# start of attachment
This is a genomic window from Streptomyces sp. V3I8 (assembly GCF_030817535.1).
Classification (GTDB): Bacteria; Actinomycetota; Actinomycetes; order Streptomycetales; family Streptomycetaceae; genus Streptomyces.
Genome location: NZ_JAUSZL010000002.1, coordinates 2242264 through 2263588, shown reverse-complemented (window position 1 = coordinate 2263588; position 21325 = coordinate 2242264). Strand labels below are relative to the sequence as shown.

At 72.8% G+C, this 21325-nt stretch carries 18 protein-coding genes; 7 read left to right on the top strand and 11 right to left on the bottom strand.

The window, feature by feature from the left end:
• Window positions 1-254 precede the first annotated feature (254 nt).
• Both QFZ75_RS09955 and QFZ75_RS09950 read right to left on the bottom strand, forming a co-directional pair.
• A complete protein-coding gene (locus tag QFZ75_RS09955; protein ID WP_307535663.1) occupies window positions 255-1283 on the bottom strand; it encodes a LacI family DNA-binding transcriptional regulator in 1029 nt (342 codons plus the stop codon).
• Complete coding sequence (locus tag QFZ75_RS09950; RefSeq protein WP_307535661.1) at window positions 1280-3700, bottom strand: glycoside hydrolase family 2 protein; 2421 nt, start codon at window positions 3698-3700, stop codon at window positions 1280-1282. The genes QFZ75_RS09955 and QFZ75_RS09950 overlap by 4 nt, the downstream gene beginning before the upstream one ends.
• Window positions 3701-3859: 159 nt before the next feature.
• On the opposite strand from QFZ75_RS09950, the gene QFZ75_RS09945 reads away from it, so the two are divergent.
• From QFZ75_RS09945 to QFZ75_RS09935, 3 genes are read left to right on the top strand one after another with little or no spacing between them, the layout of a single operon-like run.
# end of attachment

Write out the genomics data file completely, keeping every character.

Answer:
This is a genomic window from Streptomyces sp. V3I8 (assembly GCF_030817535.1).
Classification (GTDB): Bacteria; Actinomycetota; Actinomycetes; order Streptomycetales; family Streptomycetaceae; genus Streptomyces.
Genome location: NZ_JAUSZL010000002.1, coordinates 2242264 through 2263588, shown reverse-complemented (window position 1 = coordinate 2263588; position 21325 = coordinate 2242264). Strand labels below are relative to the sequence as shown.

At 72.8% G+C, this 21325-nt stretch carries 18 protein-coding genes; 7 read left to right on the top strand and 11 right to left on the bottom strand.

The window, feature by feature from the left end:
• Window positions 1-254 precede the first annotated feature (254 nt).
• Both QFZ75_RS09955 and QFZ75_RS09950 read right to left on the bottom strand, forming a co-directional pair.
• A complete protein-coding gene (locus tag QFZ75_RS09955; protein ID WP_307535663.1) occupies window positions 255-1283 on the bottom strand; it encodes a LacI family DNA-binding transcriptional regulator in 1029 nt (342 codons plus the stop codon).
• Complete coding sequence (locus tag QFZ75_RS09950; RefSeq protein WP_307535661.1) at window positions 1280-3700, bottom strand: glycoside hydrolase family 2 protein; 2421 nt, start codon at window positions 3698-3700, stop codon at window positions 1280-1282. The genes QFZ75_RS09955 and QFZ75_RS09950 overlap by 4 nt, the downstream gene beginning before the upstream one ends.
• Window positions 3701-3859: 159 nt before the next feature.
• On the opposite strand from QFZ75_RS09950, the gene QFZ75_RS09945 reads away from it, so the two are divergent.
• From QFZ75_RS09945 to QFZ75_RS09935, 3 genes are read left to right on the top strand one after another with little or no spacing between them, the layout of a single operon-like run.